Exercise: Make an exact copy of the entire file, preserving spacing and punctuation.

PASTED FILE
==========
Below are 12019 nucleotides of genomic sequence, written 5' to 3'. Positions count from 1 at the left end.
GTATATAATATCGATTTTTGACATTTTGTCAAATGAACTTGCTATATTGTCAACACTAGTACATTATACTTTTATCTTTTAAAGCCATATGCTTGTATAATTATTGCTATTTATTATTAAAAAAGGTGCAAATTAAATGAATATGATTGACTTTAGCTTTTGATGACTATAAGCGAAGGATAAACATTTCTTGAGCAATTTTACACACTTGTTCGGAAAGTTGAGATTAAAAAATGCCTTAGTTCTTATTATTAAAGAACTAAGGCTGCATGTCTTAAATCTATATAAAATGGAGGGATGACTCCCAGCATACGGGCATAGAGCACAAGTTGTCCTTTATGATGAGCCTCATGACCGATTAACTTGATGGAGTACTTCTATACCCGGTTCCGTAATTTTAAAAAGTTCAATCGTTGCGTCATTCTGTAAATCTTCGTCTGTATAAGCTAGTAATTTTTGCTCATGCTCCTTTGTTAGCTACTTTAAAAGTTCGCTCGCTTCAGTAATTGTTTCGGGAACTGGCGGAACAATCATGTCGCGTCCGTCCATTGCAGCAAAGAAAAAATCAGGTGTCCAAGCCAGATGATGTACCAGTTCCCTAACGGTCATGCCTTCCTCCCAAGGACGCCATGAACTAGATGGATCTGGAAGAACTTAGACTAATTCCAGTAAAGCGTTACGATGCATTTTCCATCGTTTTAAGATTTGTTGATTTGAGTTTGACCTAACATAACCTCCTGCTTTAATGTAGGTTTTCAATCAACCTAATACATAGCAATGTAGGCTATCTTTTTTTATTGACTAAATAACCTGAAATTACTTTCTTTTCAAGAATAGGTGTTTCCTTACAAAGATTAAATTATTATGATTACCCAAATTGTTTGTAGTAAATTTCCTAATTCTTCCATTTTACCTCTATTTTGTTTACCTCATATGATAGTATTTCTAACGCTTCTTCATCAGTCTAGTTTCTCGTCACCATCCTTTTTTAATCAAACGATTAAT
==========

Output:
Below are 12019 nucleotides of genomic sequence, written 5' to 3'. Positions count from 1 at the left end.
GTATATAATATCGATTTTTGACATTTTGTCAAATGAACTTGCTATATTGTCAACACTAGTACATTATACTTTTATCTTTTAAAGCCATATGCTTGTATAATTATTGCTATTTATTATTAAAAAAGGTGCAAATTAAATGAATATGATTGACTTTAGCTTTTGATGACTATAAGCGAAGGATAAACATTTCTTGAGCAATTTTACACACTTGTTCGGAAAGTTGAGATTAAAAAATGCCTTAGTTCTTATTATTAAAGAACTAAGGCTGCATGTCTTAAATCTATATAAAATGGAGGGATGACTCCCAGCATACGGGCATAGAGCACAAGTTGTCCTTTATGATGAGCCTCATGACCGATTAACTTGATGGAGTACTTCTATACCCGGTTCCGTAATTTTAAAAAGTTCAATCGTTGCGTCATTCTGTAAATCTTCGTCTGTATAAGCTAGTAATTTTTGCTCATGCTCCTTTGTTAGCTACTTTAAAAGTTCGCTCGCTTCAGTAATTGTTTCGGGAACTGGCGGAACAATCATGTCGCGTCCGTCCATTGCAGCAAAGAAAAAATCAGGTGTCCAAGCCAGATGATGTACCAGTTCCCTAACGGTCATGCCTTCCTCCCAAGGACGCCATGAACTAGATGGATCTGGAAGAACTTAGACTAATTCCAGTAAAGCGTTACGATGCATTTTCCATCGTTTTAAGATTTGTTGATTTGAGTTTGACCTAACATAACCTCCTGCTTTAATGTAGGTTTTCAATCAACCTAATACATAGCAATGTAGGCTATCTTTTTTTATTGACTAAATAACCTGAAATTACTTTCTTTTCAAGAATAGGTGTTTCCTTACAAAGATTAAATTATTATGATTACCCAAATTGTTTGTAGTAAATTTCCTAATTCTTCCATTTTACCTCTATTTTGTTTACCTCATATGATAGTATTTCTAACGCTTCTTCATCAGTCTAGTTTCTCGTCACCATCCTTTTTTAATCAAACGATTAAT